Hiding the “Taj of the Raj

The Victoria Memorial is almost synonymous with the City of Joy. It sits in the middle of the city like a big white marble block oozing out elegance and grace. However, its history has both shades of black and white attached to it.
A picture of Victoria Memorial under construction; Image Source- tuckdbpostcards

A picture of Victoria Memorial under construction; Image Source- tuckdbpostcards

After the death of Queen Victory on a cold chilly night in London, the British administration in India especially Lord Curzon was severely shaken as he shared a good relationship with her. There are reports of people gathering in Maidan to mourn for the death of the queen without having a morsel of food.

To pay homage to the queen and also to give a competition to the Taj Mahal, it was first decided that throughout the city of Kolkata there would be numerous small Victoria Memorials. Lord Curzon fully denied this idea as he wanted to build one grand yet simplistic structure. Thus, it was decided to build one grand structure made up of Makrana marble in an Indo-Saracenic revivalist style with elements of Islamic architecture as well.

If you look at the Victoria Memorial closely it looks awfully similar to the Taj Mahal with its one central mausoleum and four spires. For these reasons, it has been popularly heralded as the “Taj of the Raj”

It is interesting to note that although the British has grand intentions with Victoria Memorial they did not have the financial backbone at the time with all the Delhi Durbars and their huge expenditures. Thus, a British monument honouring a British monarch was made using the money of the “barbaric, uncivilized native Indians”.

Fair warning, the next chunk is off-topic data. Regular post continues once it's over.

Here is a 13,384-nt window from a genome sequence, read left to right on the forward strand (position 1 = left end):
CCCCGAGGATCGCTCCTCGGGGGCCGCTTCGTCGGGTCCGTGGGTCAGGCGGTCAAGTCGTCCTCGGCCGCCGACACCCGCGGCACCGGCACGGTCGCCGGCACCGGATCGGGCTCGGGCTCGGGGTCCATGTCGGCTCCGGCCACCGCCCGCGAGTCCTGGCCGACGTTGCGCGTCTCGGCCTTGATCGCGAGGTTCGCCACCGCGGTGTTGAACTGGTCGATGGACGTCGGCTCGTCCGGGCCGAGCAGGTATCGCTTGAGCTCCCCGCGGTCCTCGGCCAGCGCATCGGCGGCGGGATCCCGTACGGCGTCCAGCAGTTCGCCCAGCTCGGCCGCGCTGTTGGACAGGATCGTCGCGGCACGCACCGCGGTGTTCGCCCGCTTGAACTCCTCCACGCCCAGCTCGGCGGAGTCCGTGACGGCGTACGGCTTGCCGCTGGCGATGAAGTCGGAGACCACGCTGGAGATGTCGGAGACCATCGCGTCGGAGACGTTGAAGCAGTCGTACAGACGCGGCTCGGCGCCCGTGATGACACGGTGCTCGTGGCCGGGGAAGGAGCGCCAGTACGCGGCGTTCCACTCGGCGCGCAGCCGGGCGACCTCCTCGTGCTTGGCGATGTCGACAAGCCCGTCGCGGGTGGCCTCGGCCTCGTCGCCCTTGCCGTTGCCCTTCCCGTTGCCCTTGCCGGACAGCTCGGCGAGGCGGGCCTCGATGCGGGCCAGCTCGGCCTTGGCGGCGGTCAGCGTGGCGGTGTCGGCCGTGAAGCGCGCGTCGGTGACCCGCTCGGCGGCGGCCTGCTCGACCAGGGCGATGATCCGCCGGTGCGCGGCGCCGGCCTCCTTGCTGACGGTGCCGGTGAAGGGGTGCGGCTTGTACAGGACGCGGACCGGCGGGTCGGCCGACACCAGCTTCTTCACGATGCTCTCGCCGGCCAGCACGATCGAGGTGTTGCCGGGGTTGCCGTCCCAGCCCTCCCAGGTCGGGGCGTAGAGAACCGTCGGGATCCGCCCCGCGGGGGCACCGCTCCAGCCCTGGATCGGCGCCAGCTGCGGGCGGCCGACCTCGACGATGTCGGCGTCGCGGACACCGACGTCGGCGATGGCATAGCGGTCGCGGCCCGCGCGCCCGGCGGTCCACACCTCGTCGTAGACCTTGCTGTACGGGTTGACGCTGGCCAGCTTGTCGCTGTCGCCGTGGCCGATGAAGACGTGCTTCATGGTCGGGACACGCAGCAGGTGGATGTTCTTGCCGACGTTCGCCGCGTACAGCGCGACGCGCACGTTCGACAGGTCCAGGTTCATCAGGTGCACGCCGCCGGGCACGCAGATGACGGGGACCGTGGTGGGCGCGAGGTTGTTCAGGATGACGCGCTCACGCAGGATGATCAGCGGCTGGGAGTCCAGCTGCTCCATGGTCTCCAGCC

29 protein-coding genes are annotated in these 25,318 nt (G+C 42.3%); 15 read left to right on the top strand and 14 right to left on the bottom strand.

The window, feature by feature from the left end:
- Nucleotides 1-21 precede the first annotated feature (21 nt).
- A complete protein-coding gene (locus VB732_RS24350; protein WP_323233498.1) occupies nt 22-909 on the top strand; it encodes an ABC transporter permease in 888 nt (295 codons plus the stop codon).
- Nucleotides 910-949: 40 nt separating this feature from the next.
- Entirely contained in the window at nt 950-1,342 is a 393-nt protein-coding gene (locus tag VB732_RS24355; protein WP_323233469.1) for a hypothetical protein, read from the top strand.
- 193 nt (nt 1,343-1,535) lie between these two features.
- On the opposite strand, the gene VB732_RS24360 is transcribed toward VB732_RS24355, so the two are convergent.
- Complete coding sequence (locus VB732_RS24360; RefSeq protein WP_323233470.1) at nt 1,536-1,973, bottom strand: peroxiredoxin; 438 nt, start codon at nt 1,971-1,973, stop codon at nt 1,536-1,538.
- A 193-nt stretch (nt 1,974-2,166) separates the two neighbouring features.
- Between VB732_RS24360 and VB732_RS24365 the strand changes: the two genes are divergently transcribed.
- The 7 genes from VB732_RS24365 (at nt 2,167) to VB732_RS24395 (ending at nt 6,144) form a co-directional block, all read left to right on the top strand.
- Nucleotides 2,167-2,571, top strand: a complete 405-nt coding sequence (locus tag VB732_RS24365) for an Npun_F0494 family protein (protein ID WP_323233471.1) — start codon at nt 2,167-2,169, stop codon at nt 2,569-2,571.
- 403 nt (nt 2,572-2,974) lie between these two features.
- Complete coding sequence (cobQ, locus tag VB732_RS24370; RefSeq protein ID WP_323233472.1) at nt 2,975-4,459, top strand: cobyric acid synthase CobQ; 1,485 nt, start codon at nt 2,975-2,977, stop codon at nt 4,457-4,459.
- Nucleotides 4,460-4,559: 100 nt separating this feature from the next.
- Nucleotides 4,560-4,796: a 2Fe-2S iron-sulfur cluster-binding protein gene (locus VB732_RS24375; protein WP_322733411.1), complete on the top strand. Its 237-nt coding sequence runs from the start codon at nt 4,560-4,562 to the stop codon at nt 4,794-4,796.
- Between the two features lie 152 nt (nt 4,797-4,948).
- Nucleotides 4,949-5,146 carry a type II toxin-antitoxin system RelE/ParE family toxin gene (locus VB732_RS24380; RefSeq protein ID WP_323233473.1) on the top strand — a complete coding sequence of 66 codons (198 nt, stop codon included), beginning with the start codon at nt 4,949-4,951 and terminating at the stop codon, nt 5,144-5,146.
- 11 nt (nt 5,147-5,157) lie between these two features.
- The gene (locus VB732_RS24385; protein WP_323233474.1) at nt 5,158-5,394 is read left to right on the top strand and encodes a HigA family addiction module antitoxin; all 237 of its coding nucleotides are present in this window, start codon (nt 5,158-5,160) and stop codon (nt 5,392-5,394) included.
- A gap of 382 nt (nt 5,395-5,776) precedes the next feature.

The history of Victoria Memorial gets rather interesting and sketchy during the 1940s when World War 2 was at its peak. Although Kolkata (or Calcutta as it was called then) was not a direct player in the Second World War it was a colony of the Allied Powers and was frequently used as a base of British and American soldiers.

As a result of this, there were several reconnaissance and bombing flights made by the Japanese airforce to scope out and annihilate military settlements. The open skies of Kolkata became a battleground. These raids usually took place at the night. Numerous points of interest such as shops, streets and houses in the city of Kolkata were covered with thick black paper to camouflage them.

The major problem that looked the British administration in Kolkata straight in the eye was this - How do we camouflage a shining white block of marble in the middle of a big open maidan? The Victoria Memorial was obviously a point of interest for the bombers. The answer to this dilemma can be found in the classic hit song by The Rolling Stones called “Paint it Black!”

The white block of marble was covered with bamboo scaffolding and layered up with mud and dung to make it invisible to the Japanese eye. This was a top-secret consignment in the British administration, nobody knew of the decision neither was anyone allowed to click a picture of the monument.

However, it is believed that two American army photographers named Frank Bond and Frank Kagal sneaked in this one snapshot in 1943. Thanks to them we can still see what the Taj of the Raj might have looked like then.

The horrors of these few years in the history of Kolkata has found their way into colloquial songs that mothers recite to their children, it goes something like this - “Sa Re Ga Ma Pa Dha Ni Bomb feleche Japani” (Sa Re Ga Ma Pa Dha Ni the bomb has been blasted by the Japani)

A picture of Victoria Memorial under construction; Image Source- tuckdbpostcards

A picture of Victoria Memorial under construction; Image Source- tuckdbpostcards


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